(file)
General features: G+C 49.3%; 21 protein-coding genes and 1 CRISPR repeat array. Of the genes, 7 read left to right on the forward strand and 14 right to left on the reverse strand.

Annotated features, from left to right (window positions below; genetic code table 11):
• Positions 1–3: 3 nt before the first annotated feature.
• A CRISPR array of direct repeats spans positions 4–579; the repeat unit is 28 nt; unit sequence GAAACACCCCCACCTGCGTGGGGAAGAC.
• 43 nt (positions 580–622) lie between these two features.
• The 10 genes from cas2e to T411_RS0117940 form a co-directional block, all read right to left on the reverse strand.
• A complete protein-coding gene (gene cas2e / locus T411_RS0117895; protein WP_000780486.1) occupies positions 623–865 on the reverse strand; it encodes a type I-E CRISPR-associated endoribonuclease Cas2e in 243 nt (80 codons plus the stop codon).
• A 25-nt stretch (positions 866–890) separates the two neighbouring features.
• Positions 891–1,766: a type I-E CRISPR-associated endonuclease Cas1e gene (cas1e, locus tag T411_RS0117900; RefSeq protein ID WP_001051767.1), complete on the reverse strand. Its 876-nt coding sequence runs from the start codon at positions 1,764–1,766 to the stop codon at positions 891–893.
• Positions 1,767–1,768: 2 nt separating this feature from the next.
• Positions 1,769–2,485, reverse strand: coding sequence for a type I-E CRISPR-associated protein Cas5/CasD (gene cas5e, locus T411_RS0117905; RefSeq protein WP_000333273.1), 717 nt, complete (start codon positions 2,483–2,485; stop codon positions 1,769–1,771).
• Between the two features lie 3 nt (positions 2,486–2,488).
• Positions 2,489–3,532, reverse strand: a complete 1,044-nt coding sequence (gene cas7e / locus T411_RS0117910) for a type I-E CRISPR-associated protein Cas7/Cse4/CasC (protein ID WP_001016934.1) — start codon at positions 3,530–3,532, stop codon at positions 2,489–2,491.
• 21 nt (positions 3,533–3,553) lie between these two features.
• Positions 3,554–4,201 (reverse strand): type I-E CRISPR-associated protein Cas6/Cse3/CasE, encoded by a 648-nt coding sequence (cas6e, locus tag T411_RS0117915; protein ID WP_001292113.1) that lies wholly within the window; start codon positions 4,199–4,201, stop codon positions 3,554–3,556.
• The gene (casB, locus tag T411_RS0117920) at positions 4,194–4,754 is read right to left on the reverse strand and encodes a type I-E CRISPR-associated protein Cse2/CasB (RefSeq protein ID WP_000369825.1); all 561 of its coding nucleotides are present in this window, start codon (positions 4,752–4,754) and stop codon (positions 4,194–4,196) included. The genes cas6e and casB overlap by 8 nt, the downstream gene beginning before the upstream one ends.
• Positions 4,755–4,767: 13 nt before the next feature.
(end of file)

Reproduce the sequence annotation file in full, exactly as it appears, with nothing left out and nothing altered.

General features: G+C 49.3%; 21 protein-coding genes and 1 CRISPR repeat array. Of the genes, 7 read left to right on the forward strand and 14 right to left on the reverse strand.

Annotated features, from left to right (window positions below; genetic code table 11):
• Positions 1–3: 3 nt before the first annotated feature.
• A CRISPR array of direct repeats spans positions 4–579; the repeat unit is 28 nt; unit sequence GAAACACCCCCACCTGCGTGGGGAAGAC.
• 43 nt (positions 580–622) lie between these two features.
• The 10 genes from cas2e to T411_RS0117940 form a co-directional block, all read right to left on the reverse strand.
• A complete protein-coding gene (gene cas2e / locus T411_RS0117895; protein WP_000780486.1) occupies positions 623–865 on the reverse strand; it encodes a type I-E CRISPR-associated endoribonuclease Cas2e in 243 nt (80 codons plus the stop codon).
• A 25-nt stretch (positions 866–890) separates the two neighbouring features.
• Positions 891–1,766: a type I-E CRISPR-associated endonuclease Cas1e gene (cas1e, locus tag T411_RS0117900; RefSeq protein ID WP_001051767.1), complete on the reverse strand. Its 876-nt coding sequence runs from the start codon at positions 1,764–1,766 to the stop codon at positions 891–893.
• Positions 1,767–1,768: 2 nt separating this feature from the next.
• Positions 1,769–2,485, reverse strand: coding sequence for a type I-E CRISPR-associated protein Cas5/CasD (gene cas5e, locus T411_RS0117905; RefSeq protein WP_000333273.1), 717 nt, complete (start codon positions 2,483–2,485; stop codon positions 1,769–1,771).
• Between the two features lie 3 nt (positions 2,486–2,488).
• Positions 2,489–3,532, reverse strand: a complete 1,044-nt coding sequence (gene cas7e / locus T411_RS0117910) for a type I-E CRISPR-associated protein Cas7/Cse4/CasC (protein ID WP_001016934.1) — start codon at positions 3,530–3,532, stop codon at positions 2,489–2,491.
• 21 nt (positions 3,533–3,553) lie between these two features.
• Positions 3,554–4,201 (reverse strand): type I-E CRISPR-associated protein Cas6/Cse3/CasE, encoded by a 648-nt coding sequence (cas6e, locus tag T411_RS0117915; protein ID WP_001292113.1) that lies wholly within the window; start codon positions 4,199–4,201, stop codon positions 3,554–3,556.
• The gene (casB, locus tag T411_RS0117920) at positions 4,194–4,754 is read right to left on the reverse strand and encodes a type I-E CRISPR-associated protein Cse2/CasB (RefSeq protein ID WP_000369825.1); all 561 of its coding nucleotides are present in this window, start codon (positions 4,752–4,754) and stop codon (positions 4,194–4,196) included. The genes cas6e and casB overlap by 8 nt, the downstream gene beginning before the upstream one ends.
• Positions 4,755–4,767: 13 nt before the next feature.